US Commerce Secretary Wilbur Ross taps former prosecutor to serve as legal watchdog over ZTE

Roscoe Howard’s appointment is part of a settlement with Washington after US President Donald Trump personally intervened to rescue the telecoms gear maker, accused of violating sanctions against Iran and North Korea

PUBLISHED : Saturday, 25 August, 2018, 2:54am
UPDATED : Wednesday, 12 September, 2018, 2:49pm

US Commerce Secretary Wilbur Ross on Friday named a former federal prosecutor to monitor Chinese telecommunications equipment supplier ZTE Corp as part of the June settlement that allowed it to continue buying American components.

Roscoe Howard, a former US Attorney in Washington, will lead a compliance team to ensure that ZTE, China’s second largest telecoms gear maker, does not illegally sell products with American parts to US sanctioned countries such as Iran and North Korea, according to a Commerce Department statement.

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The team reports to Ross’ department.

Howard, who received his law degree from the University of Virginia in 1977, is a partner in Washington-based law firm Barnes & Thornburg. He served as associate independent counsel during the presidential administrations of Bill Clinton and George H.W. Bush.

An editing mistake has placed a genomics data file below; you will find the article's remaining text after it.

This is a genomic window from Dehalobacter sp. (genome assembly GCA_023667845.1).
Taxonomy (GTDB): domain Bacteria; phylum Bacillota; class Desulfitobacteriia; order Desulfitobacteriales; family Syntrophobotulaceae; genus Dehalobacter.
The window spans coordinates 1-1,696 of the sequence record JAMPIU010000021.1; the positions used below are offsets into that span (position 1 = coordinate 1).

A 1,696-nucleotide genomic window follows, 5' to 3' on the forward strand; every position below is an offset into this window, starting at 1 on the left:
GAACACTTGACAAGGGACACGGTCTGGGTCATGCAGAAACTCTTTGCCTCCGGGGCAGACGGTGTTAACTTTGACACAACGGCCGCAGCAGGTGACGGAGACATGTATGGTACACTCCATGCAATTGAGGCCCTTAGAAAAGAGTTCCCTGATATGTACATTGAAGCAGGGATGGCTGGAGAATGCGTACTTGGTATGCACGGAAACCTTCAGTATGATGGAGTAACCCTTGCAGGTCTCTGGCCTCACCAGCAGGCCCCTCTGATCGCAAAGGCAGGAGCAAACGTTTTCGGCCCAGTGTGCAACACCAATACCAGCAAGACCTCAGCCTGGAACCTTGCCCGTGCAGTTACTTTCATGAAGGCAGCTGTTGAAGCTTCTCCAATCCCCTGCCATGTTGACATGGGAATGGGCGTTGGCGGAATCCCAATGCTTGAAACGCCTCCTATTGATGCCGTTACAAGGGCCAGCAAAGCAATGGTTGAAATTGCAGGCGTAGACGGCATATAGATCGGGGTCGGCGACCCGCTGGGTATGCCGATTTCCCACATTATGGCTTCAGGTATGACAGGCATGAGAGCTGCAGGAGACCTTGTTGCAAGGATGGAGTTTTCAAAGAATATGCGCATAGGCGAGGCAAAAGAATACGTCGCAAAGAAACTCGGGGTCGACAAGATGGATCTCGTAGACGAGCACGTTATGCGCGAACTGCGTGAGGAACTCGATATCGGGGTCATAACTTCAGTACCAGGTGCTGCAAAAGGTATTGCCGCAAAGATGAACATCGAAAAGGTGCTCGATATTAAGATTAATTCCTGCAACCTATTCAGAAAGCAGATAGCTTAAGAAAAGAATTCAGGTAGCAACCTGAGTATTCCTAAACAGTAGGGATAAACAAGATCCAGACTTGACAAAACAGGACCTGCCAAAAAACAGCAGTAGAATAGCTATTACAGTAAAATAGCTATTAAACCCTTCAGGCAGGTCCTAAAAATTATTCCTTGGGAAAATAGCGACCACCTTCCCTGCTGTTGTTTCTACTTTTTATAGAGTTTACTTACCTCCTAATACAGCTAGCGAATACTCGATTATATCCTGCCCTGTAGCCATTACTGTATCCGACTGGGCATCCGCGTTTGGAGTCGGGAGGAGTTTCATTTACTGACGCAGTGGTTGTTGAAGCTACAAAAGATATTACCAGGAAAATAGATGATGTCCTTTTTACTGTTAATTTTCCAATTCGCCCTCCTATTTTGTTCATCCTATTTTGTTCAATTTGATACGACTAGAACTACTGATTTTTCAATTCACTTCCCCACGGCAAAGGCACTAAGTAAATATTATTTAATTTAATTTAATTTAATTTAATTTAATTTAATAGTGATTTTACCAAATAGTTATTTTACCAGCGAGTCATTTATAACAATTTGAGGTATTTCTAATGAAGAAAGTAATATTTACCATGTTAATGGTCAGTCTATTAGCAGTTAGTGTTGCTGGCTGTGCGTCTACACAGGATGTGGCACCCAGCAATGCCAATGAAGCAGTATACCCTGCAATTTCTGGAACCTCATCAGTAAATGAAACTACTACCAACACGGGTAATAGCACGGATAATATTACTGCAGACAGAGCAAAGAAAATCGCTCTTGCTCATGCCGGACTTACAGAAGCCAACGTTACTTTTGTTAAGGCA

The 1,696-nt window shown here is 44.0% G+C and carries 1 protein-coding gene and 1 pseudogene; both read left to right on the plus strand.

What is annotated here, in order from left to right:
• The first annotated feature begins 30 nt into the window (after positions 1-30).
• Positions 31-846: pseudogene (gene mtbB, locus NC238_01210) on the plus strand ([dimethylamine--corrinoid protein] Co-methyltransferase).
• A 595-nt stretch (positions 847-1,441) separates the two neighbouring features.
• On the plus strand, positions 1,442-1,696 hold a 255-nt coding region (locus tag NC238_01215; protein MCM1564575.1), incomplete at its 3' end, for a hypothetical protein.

“Today’s appointment is the continuation of the unprecedented measures imposed on ZTE by the Department of Commerce,” Ross said.

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ZTE was fined in early 2017 for selling millions of dollars’ worth of equipment that used hardware and software components from US technology companies to Iran’s largest telecoms carrier, and was later said to have sold products to North Korea.

The company paid a US$1 billion fine and agreed to punish the workers involved. In April, the Commerce Department said the company had failed to make good on its promises and reimposed the ban for seven years.

The inability to buy components from US suppliers, including mobile chip supplier Qualcomm, was crippling and led to ZTE closing major operations within weeks. The ban threatened ZTE’s survival and became a source of friction in trade talks between Washington and Beijing.

Trump, in what he called a favour to China’s president, Xi Jinping, directed the Commerce Department to come up with alternative penalties. The result was US$1.4 billion in fines and escrowed accounts, a new board of managers and compliance oversight.

A compromise measure was passed by US lawmakers and signed into law by Trump. The settlement prevents the Pentagon from buying from ZTE but lets the company continue to do business in the US.

Under the latest agreement, the Commerce Department was to select a monitor to oversee ZTE compliance for 10 years.

“My team and I will be vigilant in efforts to ensure that ZTE complies with all US export control laws and regulations,” Howard said.